These themes were juxtaposed throughout the play to create contrast and controversy and also to convey this polarity to the viewing audience. The acts and scenes in the Merchant of Venice were also juxtaposed carefully to highlight the individual characters strengths and weaknesses, flaws and virtues to allow the audience to analyse them and decide where our sympathies ought to lie. Throughout the play however, we witnessed a kaleidoscope of different sides to each character through their interaction with other characters. As the play progressed and the characters revealed their true colours, we as the audience reassessed our feelings towards them and subsequently, our sympathies were always changing.
Themes are the fundamental and often universal ideas explored in a literary work. Self-Interest Versus Love On the surface, the main difference between the Christian characters and Shylock appears to be that the Christian characters value human relationships over business ones, whereas Shylock is only interested in money.
The Christian characters certainly view the matter this way. With these words, he apparently values his money at least as much as his daughter, suggesting that his greed outweighs his love.
However, upon closer inspection, this supposed difference between Christian and Jew breaks down. Some human relationships do indeed matter to Shylock more than money.
Moreover, his insistence that he have a pound of flesh rather than any amount of money shows that his resentment is much stronger than his greed. Though Portia and Bassanio come to love one another, Bassanio seeks her hand in the first place because he is monstrously in debt and needs her money.
Bassanio even asks Antonio to look at the money he lends Bassanio as an investment, though Antonio insists that he lends him the money solely out of love.
In other words, Bassanio is anxious to view his relationship with Antonio as a matter of business rather than of love. Finally, Shylock eloquently argues that Jews are human beings just as Christians are, but Christians such as Antonio hate Jews simply because they are Jews.
Thus, while the Christian characters may talk more about mercy, love, and charity, they are not always consistent in how they display these qualities. The Divine Quality of Mercy The conflict between Shylock and the Christian characters comes to a head over the issue of mercy.
Human beings should be merciful because God is merciful: According to the writings of St. Paul in the New Testament, the Old Testament depicts God as requiring strict adherence to rules and exacting harsh punishments for those who stray. The New Testament, in contrast, emphasizes adherence to the spirit rather than the letter of the law, portraying a God who forgives rather than punishes and offers salvation to those followers who forgive others.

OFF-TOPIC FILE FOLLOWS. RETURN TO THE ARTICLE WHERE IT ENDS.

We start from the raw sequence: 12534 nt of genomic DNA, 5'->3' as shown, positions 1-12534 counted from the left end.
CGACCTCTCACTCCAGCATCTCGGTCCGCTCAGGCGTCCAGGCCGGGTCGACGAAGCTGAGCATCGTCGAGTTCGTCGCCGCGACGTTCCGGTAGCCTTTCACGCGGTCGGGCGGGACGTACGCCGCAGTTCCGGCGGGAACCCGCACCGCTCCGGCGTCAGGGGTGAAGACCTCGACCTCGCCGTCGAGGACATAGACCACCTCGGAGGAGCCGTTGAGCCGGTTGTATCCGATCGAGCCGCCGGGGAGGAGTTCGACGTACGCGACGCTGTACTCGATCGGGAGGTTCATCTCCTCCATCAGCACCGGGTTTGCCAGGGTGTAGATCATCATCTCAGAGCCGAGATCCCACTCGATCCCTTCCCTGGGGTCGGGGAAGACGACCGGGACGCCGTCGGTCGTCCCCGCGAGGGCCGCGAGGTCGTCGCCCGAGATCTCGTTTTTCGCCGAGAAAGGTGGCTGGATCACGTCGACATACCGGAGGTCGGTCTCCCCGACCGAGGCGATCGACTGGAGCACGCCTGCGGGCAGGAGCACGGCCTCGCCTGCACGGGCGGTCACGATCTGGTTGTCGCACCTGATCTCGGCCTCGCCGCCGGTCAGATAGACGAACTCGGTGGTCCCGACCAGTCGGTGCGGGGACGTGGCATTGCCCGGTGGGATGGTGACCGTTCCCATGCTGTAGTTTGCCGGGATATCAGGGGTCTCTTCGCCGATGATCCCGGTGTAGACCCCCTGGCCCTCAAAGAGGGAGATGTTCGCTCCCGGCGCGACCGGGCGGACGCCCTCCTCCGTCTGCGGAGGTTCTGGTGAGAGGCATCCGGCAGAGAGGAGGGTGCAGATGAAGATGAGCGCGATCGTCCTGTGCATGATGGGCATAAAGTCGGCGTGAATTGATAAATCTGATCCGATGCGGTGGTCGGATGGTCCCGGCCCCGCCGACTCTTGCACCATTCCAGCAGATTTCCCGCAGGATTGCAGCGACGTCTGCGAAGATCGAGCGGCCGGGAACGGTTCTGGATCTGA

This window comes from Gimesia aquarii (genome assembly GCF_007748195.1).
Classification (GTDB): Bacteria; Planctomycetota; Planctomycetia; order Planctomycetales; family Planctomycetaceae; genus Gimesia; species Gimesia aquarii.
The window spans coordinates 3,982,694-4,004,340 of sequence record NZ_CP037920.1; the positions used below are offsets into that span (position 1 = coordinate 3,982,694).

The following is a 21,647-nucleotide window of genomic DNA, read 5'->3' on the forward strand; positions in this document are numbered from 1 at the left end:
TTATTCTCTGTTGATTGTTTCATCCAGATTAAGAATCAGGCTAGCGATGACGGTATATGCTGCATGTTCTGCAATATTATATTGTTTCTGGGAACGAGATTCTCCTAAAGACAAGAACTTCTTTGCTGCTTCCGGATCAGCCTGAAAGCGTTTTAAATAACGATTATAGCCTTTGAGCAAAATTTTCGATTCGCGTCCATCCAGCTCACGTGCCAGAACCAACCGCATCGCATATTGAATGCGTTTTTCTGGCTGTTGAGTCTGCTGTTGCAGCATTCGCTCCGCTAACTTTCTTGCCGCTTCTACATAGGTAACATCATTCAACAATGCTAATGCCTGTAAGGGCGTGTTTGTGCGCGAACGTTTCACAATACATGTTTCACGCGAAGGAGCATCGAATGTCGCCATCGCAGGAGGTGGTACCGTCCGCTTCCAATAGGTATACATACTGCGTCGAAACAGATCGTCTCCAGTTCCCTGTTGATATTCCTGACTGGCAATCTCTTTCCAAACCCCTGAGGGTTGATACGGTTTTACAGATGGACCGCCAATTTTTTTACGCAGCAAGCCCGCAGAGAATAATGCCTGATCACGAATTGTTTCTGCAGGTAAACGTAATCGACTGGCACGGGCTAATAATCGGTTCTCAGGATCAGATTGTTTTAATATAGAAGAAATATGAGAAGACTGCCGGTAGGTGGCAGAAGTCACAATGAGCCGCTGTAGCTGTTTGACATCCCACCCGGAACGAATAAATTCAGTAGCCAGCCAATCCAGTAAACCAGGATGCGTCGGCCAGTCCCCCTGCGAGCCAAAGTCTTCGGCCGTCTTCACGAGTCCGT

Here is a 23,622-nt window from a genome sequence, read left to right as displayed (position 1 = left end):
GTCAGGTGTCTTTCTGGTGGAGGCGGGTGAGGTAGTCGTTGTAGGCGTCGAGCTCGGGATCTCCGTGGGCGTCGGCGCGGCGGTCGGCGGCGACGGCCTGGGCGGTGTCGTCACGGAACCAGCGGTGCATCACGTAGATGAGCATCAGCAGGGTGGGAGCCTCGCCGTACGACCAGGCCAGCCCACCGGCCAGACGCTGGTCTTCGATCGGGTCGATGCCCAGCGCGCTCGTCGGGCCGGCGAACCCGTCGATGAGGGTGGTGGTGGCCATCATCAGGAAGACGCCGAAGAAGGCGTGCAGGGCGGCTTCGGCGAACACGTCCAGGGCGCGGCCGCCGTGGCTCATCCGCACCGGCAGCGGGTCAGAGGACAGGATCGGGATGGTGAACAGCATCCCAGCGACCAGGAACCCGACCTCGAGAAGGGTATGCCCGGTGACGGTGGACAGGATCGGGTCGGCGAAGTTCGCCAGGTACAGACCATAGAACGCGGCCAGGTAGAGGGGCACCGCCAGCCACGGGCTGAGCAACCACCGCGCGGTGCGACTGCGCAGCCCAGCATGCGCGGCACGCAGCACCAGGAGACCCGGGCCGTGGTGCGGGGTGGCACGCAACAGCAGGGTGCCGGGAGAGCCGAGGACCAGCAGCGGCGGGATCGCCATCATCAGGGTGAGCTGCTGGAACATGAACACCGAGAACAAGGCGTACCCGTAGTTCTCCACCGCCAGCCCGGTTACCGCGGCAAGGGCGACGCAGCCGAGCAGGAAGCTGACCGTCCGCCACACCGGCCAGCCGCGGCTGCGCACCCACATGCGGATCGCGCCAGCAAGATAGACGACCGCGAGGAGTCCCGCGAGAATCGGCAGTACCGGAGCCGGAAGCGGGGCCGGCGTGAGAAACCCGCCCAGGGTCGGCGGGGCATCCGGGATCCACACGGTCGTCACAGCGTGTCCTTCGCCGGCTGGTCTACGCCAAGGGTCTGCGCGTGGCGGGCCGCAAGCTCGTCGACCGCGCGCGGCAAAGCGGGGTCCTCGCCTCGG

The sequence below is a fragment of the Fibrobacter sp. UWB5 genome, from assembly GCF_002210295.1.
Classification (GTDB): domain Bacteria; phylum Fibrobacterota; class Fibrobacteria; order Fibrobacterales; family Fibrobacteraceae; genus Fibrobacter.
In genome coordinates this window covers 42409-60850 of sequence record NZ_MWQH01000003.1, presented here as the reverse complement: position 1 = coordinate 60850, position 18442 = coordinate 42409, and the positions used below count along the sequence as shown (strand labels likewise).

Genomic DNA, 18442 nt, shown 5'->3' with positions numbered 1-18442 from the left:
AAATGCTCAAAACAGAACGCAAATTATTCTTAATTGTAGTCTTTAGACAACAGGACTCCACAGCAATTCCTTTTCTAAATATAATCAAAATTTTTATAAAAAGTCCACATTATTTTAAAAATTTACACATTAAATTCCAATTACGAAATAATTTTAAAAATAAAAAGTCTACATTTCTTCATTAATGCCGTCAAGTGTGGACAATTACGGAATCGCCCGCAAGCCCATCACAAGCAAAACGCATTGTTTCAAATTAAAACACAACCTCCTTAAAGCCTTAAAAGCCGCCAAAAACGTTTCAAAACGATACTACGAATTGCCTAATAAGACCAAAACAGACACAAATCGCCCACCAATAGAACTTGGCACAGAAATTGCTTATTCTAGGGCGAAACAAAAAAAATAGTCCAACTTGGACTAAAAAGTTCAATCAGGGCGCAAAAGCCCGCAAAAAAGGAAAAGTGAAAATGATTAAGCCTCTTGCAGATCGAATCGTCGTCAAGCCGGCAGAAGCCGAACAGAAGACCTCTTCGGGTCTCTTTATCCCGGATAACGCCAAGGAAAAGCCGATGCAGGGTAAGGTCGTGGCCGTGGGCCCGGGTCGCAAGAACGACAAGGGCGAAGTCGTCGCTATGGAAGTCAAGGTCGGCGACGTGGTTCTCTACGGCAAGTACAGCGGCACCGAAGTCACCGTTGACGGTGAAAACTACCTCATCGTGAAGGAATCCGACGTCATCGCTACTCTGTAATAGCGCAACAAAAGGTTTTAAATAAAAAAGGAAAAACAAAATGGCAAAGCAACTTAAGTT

Thus, when Portia warns Shylock against pursuing the law without regard for mercy, she is promoting what Elizabethan Christians would have seen as a pro-Christian, anti-Jewish agenda. The strictures of Renaissance drama demanded that Shylock be a villain, and, as such, patently unable to show even a drop of compassion for his enemy.
A sixteenth-century audience would not expect Shylock to exercise mercy—therefore, it is up to the Christians to do so.
Instead, she backs Shylock into a corner, where she strips him of his bond, his estate, and his dignity, forcing him to kneel and beg for mercy. But we may also question whether it is merciful to return to Shylock half of his goods, only to take away his religion and his profession.
Mercy, as delivered in The Merchant of Venice, never manages to be as sweet, selfless, or full of grace as Portia presents it.
Hatred as a Cyclical Phenomenon Throughout the play, Shylock claims that he is simply applying the lessons taught to him by his Christian neighbors; this claim becomes an integral part of both his character and his argument in court.
As the play continues, and Shylock unveils more of his reasoning, the same idea rears its head over and over—he is simply applying what years of abuse have taught him.
Antonio does not, as he has in the past, kick or spit on Shylock.Download-Theses Mercredi 10 juin Love and Hate. There are various types of love explored in the play. From which characters do we learn about the different sorts of love?
Love and Hate in . Salome Jens Salome Jens has appeared in lead roles on Broadway in Far Country, Night Life, The Disenchanted, Patriot For Me, A Lie of the Mind.
One of the most famous and misunderstood lines in the Shakespeare canon is this one from Henry VI. The first thing we do, lets kill all the lawyers. Just about everyone I know assumes that this famous line, spoken by Dick the Butcher (one of Shakespeare more simplistic and unmemorable villains), is an expression of Shakespeare’s personal disdain for lawyers.
Mercy, as delivered in The Merchant of Venice, never manages to be as sweet, selfless, or full of grace as Portia presents it. Hatred as a Cyclical Phenomenon Throughout the play, Shylock claims that he is simply applying the lessons taught to him by his Christian neighbors; this claim becomes an integral part of both his character and his.
William Shakespeare (–) was a poet, playwright, and actor who is widely regarded as one of the most influential writers in the history of the English leslutinsduphoenix.com referred to as the Bard of Avon, Shakespeare's vast body of work includes comedic, tragic, .